The King's Speech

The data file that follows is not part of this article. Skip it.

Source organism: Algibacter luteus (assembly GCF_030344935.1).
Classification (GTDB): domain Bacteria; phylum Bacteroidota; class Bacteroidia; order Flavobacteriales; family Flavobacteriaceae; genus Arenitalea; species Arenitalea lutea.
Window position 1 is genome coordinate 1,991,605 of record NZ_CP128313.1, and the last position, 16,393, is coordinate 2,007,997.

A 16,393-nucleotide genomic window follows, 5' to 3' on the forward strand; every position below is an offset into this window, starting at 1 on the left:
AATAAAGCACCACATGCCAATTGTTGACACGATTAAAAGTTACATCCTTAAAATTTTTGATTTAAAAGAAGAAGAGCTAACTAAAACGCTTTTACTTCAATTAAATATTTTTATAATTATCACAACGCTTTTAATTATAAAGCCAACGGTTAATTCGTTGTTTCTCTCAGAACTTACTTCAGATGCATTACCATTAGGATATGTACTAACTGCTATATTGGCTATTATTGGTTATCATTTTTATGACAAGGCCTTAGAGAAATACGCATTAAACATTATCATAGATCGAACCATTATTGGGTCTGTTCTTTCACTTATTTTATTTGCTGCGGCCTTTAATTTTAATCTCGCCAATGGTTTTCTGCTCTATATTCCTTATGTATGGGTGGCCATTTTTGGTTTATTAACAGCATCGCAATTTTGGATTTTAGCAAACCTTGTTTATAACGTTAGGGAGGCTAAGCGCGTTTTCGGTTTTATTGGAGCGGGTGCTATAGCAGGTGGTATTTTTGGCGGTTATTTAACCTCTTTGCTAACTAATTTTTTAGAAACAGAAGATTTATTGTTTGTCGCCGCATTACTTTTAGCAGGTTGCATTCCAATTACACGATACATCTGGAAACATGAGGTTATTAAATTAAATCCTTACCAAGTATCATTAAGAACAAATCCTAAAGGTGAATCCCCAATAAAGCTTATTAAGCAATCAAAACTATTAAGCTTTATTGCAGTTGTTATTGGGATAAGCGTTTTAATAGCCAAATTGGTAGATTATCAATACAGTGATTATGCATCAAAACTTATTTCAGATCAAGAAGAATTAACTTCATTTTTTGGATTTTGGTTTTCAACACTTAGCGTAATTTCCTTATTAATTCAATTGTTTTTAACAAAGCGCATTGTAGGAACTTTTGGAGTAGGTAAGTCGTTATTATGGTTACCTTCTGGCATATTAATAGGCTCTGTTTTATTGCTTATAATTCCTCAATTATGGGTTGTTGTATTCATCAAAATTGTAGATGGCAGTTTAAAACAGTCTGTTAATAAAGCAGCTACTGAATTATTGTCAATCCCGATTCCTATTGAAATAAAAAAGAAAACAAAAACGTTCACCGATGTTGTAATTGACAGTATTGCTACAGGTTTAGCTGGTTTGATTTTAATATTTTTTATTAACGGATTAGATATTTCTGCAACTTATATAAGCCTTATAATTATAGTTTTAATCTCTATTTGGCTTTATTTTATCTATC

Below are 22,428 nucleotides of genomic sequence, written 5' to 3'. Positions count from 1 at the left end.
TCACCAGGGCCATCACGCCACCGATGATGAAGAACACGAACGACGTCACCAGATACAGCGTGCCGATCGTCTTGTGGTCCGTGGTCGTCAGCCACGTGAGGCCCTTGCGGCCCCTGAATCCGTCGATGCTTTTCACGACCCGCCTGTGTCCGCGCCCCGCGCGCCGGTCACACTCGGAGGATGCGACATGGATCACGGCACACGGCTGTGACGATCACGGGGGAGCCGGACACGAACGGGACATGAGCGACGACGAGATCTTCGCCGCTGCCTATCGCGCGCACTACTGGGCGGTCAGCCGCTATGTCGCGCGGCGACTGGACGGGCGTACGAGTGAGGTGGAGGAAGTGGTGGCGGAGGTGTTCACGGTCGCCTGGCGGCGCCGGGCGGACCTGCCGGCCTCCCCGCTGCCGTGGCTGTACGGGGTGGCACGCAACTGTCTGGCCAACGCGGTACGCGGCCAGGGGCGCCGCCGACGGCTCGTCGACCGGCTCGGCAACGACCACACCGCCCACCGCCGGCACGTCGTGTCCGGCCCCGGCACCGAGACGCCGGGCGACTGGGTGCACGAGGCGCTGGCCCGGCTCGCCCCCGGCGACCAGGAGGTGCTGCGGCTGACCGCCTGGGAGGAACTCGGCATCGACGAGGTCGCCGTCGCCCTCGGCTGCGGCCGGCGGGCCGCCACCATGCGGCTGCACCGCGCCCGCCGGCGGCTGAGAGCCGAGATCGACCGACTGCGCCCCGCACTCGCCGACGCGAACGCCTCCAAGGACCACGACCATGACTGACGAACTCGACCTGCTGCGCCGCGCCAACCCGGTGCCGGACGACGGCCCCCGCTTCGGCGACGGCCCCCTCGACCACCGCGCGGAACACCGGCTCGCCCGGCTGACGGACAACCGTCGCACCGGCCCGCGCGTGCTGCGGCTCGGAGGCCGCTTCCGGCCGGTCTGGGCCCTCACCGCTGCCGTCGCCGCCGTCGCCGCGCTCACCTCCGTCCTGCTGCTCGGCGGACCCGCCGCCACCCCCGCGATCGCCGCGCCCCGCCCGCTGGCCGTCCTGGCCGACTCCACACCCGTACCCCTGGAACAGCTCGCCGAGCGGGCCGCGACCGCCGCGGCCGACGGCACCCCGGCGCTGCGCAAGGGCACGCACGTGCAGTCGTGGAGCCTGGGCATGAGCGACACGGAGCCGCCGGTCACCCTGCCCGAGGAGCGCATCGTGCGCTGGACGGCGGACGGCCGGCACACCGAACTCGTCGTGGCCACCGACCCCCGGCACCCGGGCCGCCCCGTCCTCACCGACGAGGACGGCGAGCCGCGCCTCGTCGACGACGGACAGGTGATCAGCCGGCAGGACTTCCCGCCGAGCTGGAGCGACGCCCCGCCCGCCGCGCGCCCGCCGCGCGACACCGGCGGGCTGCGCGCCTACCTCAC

On 3 November 1640, King Charles I delivered a speech to both houses of the newly-assembled English Parliament. Over the summer, an army of Scots rebels had crossed into England and occupied Newcastle and Durham. Desperately short of money and options, Charles was turning to Parliament in a moment of necessity, something he had long dreaded. Charles told the assembled Lords and MPs that he had assembled the Parliament ‘for the chasing out of the rebels'. This was only partly true: in fact, the Scots themselves had demanded that Charles call a Parliament, as had many of Charles's critics in England. Charles asked the Parliament to provide money for the army and for the relief of the northern counties. Mere days later, the Parliament's attention would instead turn to dismantling Charles's government. Handwritten copies of the king's opening speech circulated widely.